Additional solicitor general Darius Khambata, who appeared on behalf of SEBI brought on record that MCX-SX promoter Jignesh Shah and his wife were controlling a company called ‘Lafin’, which in turn holds 26% stake in Financial Technologies, also promoted by Mr Shah
Mumbai: The Securities and Exchange Board of India (SEBI) on Wednesday alleged in the Bombay High Court that MCX Stock Exchange (MCX-SX) had concealed some facts while diluting its equity stake under the ‘capital reduction-cum-arrangement’, reports PTI.
SEBI counsel, additional solicitor general Darius Khambata, argued that MCX-SX had also not informed it about modalities and nitty-gritties of this scheme.
Justices DY Chandrachud and Anoop Mohata were hearing a petition by MCX-SX against the market regulator for not allowing it to start equity trading despite complying with all regulations.
The court observed that it was obligatory on the part of MCX-SX to disclose the buy-back to SEBI and that such negligence could not be tolerated.
The SEBI counsel brought on record that MCX-SX promoter Jignesh Shah and his wife were controlling a company called ‘Lafin’, which in turn holds 26% stake in Financial Technologies (FTIL), also promoted by Mr Shah.
MCX-SX submitted that during discussions, SEBI executive director JN Gupta had himself mooted the idea of warrant model for diluting equity stake of the stock exchange to 5%. It was only then MCX issued warrants to 18 public sector banks with an assurance that this would not be converted into equity.
As per the SEBI guidelines, no promoter of a stock exchange can hold more than 5% equity stake.
The HC had yesterday asked SEBI whether it would accept an undertaking from the promoters of MCX-SX that they would maintain their equity holding at 5% and not exercise the option of converting warrants into equity. The regulator responded by saying it would seek instructions from the SEBI board in this regard.
FTIL and MCX concluded their arguments yesterday, while SEBI will give its submissions on Thursday.
In a petition filed on 19th July last year, MCX-SX had urged the high court to direct the SEBI to grant clearance for commencing operations in the equity segment as it had complied with the guidelines issued by the regulator.
Three days prior to filing the petition, MCX-SX came out with a public notice expressing anguish at the delay in getting licence and also at the ‘misinformation’ campaign launched by rivals.
MCX-SX pleaded that although it had complied with all SEBI norms, it was not given the permission to commence equity trading. It also alleged that the capital market watchdog was favouring a rival stock exchange.
As per RBI data, credit offtake during the last one year stood at Rs41.29 lakh crore against Rs34.78 lakh crore in the same period of the previous year while deposits went up to over Rs56.34 lakh crore till the end of July this year against Rs48.19 lakh crore as on 30 July 2010
Mumbai: Credit offtake from banks grew by 18.7% to over Rs41 lakh crore during the one-year period ended 29 July 2011, indicating a slowdown in investments and industrial activity, reports PTI.
The growth of credit has been above the 19% mark during past few months.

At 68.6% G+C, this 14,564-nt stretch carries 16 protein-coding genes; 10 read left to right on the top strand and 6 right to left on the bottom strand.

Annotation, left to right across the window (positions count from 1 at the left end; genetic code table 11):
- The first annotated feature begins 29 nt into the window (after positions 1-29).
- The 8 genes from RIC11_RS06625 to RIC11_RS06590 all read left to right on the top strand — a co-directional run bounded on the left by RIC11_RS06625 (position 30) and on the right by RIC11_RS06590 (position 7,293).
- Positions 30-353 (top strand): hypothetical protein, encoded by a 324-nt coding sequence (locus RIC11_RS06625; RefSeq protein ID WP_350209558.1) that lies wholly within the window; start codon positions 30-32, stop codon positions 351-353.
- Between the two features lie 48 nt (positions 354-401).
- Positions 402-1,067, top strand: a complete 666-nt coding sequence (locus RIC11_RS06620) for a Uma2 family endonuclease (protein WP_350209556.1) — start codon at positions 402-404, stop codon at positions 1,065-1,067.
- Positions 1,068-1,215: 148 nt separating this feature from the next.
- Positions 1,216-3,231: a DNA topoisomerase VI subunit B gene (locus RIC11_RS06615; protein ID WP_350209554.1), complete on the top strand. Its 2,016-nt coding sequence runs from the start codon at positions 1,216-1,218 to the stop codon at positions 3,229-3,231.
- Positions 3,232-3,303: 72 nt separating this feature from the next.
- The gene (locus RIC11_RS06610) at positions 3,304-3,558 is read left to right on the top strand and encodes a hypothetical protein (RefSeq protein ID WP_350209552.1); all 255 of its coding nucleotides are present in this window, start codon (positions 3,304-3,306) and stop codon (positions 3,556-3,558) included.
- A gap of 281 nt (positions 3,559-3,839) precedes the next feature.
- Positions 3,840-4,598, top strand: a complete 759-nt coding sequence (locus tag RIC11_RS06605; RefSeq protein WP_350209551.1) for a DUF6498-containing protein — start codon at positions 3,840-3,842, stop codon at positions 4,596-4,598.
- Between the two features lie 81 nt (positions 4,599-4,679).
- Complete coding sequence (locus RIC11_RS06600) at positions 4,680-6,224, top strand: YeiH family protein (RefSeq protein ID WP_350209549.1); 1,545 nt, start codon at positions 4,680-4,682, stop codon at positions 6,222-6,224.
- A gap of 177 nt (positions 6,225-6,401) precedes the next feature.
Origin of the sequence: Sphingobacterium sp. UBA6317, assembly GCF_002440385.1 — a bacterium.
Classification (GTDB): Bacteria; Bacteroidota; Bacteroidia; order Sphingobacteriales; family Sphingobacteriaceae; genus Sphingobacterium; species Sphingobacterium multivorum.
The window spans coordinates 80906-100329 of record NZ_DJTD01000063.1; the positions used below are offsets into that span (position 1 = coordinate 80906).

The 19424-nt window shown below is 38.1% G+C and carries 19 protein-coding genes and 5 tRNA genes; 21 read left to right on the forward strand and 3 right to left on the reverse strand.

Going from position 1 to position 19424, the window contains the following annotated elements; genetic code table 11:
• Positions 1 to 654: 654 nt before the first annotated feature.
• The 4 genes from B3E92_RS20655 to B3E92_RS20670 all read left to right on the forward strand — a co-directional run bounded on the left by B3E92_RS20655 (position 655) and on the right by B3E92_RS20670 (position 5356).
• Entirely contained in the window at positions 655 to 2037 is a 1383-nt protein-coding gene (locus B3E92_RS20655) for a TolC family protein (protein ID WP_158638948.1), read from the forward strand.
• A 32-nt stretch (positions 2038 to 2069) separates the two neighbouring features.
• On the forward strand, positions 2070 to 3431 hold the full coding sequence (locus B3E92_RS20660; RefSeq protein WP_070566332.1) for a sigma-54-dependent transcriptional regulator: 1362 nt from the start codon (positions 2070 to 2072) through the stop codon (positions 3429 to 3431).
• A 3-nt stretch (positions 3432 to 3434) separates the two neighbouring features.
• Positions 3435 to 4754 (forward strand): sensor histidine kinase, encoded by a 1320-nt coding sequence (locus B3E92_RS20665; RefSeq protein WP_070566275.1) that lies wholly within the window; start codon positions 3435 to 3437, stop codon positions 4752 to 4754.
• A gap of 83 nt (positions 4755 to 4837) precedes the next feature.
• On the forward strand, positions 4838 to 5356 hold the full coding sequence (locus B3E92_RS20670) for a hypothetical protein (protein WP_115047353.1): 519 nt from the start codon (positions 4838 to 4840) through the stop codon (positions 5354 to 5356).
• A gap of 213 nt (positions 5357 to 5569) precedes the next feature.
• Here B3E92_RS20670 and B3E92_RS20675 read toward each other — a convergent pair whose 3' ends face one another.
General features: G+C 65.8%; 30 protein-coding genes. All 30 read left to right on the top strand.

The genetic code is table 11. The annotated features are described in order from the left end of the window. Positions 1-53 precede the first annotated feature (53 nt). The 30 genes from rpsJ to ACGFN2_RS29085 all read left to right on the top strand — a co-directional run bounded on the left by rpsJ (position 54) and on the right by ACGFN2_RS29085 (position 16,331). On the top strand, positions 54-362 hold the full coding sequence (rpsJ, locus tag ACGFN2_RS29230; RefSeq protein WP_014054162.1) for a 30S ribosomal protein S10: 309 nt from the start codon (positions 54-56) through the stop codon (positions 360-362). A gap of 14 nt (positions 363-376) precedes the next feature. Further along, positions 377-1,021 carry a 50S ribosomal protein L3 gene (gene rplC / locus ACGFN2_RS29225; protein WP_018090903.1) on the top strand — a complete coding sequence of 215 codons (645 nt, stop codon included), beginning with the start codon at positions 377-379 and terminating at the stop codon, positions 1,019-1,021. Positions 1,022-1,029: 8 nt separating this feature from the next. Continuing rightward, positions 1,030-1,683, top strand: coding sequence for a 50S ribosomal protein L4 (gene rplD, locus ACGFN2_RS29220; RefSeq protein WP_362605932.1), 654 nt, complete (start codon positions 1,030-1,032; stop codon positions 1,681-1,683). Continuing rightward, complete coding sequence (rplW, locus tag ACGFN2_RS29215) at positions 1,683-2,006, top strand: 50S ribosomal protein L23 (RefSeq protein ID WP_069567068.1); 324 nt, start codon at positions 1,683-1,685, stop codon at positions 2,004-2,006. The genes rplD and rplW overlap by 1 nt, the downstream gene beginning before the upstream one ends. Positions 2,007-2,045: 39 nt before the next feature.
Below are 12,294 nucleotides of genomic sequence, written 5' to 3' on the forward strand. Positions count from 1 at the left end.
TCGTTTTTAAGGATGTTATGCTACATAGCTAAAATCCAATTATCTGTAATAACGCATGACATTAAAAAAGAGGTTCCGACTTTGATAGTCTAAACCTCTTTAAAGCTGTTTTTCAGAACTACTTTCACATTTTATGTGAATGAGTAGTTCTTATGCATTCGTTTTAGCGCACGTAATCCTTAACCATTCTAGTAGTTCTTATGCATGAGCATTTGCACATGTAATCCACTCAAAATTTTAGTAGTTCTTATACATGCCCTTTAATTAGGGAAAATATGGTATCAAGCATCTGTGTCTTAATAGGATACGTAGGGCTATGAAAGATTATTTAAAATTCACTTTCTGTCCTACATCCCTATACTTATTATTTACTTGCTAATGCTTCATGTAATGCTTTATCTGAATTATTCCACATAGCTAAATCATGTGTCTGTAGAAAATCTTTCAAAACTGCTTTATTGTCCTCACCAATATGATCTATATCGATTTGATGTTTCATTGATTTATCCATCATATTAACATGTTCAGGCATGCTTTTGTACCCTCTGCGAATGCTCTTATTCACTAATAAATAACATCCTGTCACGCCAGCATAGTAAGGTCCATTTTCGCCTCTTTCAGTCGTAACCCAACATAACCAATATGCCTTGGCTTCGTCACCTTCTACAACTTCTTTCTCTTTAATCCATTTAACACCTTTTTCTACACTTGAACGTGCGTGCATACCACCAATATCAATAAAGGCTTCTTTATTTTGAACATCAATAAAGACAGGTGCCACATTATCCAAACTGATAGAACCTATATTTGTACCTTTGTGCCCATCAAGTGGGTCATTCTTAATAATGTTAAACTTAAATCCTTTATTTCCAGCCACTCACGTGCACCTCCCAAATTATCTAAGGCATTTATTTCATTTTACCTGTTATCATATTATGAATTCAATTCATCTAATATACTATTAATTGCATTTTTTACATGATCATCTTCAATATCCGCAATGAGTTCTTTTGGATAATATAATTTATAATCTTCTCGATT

According to data from the Reserve Bank of India (RBI), credit offtake during the period stood at Rs41.29 lakh crore against Rs34.78 lakh crore in the same period of the previous year.
Meanwhile, deposits went up to over Rs56.34 lakh crore till the end of July this year against Rs48.19 lakh crore as on 30 July 2010. This is a rise of 16.9% on an annual basis.
In its first quarterly monetary review last month, the RBI had said that credit growth is likely to slow down as a result of the recent rate hikes.
RBI said that credit growth would be around 17%-18% this fiscal, as against the earlier projection of 19%, while deposit growth has been pegged at 17%.
During 2010-11, bank credit had increased by 21.5% cent, while deposits grew by only 15.5%.
India Inc has also complained that frequent rate hikes have resulted in slowing down of investments and industrial growth.
RBI has hiked its key-policy rates three times this fiscal, and 11 times since March 2010 to curb inflation.
Under the proposed Internal Rating Based Approach scheme, banks are allowed to use their own internal estimates for some or all of the credit risk components in determining the capital requirement for a given credit exposure. The RBI has sought comments on the guideline by 9th September
Mumbai: The Reserve Bank of India (RBI) on Wednesday said it plans to allow banks to calculate at their own the capital requirement to handle credit risk if they meet certain criteria, like risk oversight norms and corporate governance, reports PTI.
The central bank has issued a draft guideline for allowing banks to shift to Internal Rating Based (IRB) Approach.
Under this scheme banks are allowed to use their own internal estimates for some or all of the credit risk components in determining the capital requirement for a given credit exposure.
“This (draft) guideline is meant for the banks which are willing and allowed by the RBI to adopt more sophisticated IRB approach,” the central bank said.
The credit risk components include, Probability of Default (PD), Loss Given Default (LGD), Exposure at Default (EAD) and Effective Maturity (M).
The Basel-II framework provides two broad methodologies to banks to calculate capital requirements for credit risk, namely—Standardised Approach (SA) and Internal Rating Based (IRB) Approach.
The SA measures credit risk based on external credit assessments.
The RBI has sought comments on the guideline by 9th September.